Roof Warranties Explained
Roof warranties can be confusing. There are different warranty structures, terms of the warranty and warranty exclusions. Furthermore, different parties are often responsible for different aspects of the warranty at various times throughout the roof’s life. Confused yet? Let us help you clear some of the confusion.
Why Warranties Are Written
Before we examine the various aspects of a commercial roof warranty, let’s first examine why roof warranties are written. In the most simple sense, it is important to understand that warranties are written by the manufacturer to protect the manufacturer. The purpose is to define the conditions in which the manufacturer will be obligated to fix a problem which we will review in more detail later. This is the primary purpose warranties exist.
With regard to roof warranty structures they can be broken into three primary categories.
- Prorated Warranties: As implied by the name, the value of the warranty is directly proportional to the amount of the time the roof has been in place. A 10-year roof warranty is worth 50% of its original value in year 5. The warranty obligation decreases over the life of the roof.
- Non-Prorated Warranties: Conversely, a non-prorated warranty retains its value throughout the term of the warranty. With this warranty, using the same example as above, the value of the 10-year warranty in year 5 is still 100% of the installation cost.
- No Dollar Limit Warranties (NDL): Takes the non-prorated warranty a step further and accounts for inflation. The value of a NDL warranty is for the replacement cost of the roof in the current year’s value, taking inflation into account, and not limited to the amount of the original cost of the roof.
The term of the warranty can vary in length. These can be from 2 years to 25 years or more. Some warranty terms may be different from a labor and a material perspective. For example a warranty could provide a 2-year labor warranty and a 20-year material warranty. It is important to understand and review the terms of both the labor and material aspects of your warranty.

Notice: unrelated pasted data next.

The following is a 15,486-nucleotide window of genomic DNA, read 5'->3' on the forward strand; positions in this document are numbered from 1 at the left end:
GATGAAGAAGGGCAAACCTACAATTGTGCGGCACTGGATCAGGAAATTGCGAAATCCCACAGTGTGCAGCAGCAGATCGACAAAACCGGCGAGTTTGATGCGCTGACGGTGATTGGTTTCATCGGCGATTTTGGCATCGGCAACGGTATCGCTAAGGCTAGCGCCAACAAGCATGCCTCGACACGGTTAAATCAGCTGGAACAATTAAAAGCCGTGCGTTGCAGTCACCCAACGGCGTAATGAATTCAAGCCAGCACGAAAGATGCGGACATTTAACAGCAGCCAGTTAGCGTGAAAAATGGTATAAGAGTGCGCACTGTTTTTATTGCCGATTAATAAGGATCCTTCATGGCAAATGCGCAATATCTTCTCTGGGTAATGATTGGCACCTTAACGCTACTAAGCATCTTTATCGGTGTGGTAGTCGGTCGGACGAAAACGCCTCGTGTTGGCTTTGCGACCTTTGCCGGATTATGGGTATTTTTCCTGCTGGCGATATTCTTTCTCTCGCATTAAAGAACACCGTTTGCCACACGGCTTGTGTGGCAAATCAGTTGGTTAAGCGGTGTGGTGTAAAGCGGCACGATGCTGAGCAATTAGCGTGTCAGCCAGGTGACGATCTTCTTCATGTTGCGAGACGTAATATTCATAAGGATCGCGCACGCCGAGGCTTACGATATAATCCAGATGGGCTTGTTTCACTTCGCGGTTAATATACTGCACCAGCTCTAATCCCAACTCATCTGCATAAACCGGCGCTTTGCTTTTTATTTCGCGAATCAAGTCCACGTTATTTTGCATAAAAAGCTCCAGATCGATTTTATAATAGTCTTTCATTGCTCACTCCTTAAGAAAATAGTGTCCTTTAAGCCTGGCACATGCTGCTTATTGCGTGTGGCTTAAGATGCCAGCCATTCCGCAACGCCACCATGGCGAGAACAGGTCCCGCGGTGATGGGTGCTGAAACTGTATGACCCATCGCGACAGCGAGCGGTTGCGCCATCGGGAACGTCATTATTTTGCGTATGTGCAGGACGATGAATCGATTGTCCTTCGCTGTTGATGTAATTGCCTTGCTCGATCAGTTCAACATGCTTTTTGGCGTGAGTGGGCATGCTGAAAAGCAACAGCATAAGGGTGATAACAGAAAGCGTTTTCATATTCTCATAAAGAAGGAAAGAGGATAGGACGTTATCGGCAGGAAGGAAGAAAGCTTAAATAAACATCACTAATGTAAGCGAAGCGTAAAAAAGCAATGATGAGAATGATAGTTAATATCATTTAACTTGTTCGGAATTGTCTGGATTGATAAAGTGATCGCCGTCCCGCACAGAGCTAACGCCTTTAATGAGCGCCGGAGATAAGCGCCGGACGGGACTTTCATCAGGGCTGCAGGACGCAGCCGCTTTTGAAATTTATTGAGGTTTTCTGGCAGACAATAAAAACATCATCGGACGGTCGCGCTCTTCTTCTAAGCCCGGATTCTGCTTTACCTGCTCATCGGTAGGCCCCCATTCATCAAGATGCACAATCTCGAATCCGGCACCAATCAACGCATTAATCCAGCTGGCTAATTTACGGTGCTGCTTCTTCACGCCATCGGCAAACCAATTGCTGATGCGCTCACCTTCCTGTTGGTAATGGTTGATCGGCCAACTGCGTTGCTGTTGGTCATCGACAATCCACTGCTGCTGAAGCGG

When it comes to understanding your roof warranty, it is important to recognize that as an end user you do not have a direct relationship with the manufacturer. Your relationship is typically with the contractor who is installing the manufacturer’s product. The manufacturer has little if any direct involvement with you. Furthermore, the manufacturer is competing against other manufacturers to sell products to contractors. To do this they want to be sure that they make it easy for the contractor to get a roof under warranty with as little hassle as possible. Conversely, they need to be sure their liability is minimized. The best way to do this is to write exclusions into their warranty. A savvy buyer needs to review these exclusions in detail and clearly understand what is included or excluded. Furthermore, the end user needs to understand the obligations and documentation of these obligations required under the terms of the warranty.
Remember, CentiMark offers a Single Source Warranty which covers both our workmanship and the manufacturer’s materials. The benefit to our Single Source Warranty is you just have to make one call and work with one company to get any of your warranty issues resolved. With a manufacturer’s warranty you will potentially be working with the manufacturer and a contractor which could complicate and prolong the resolution process.
Hopefully all this warranty information helps you navigate your roof warranty.
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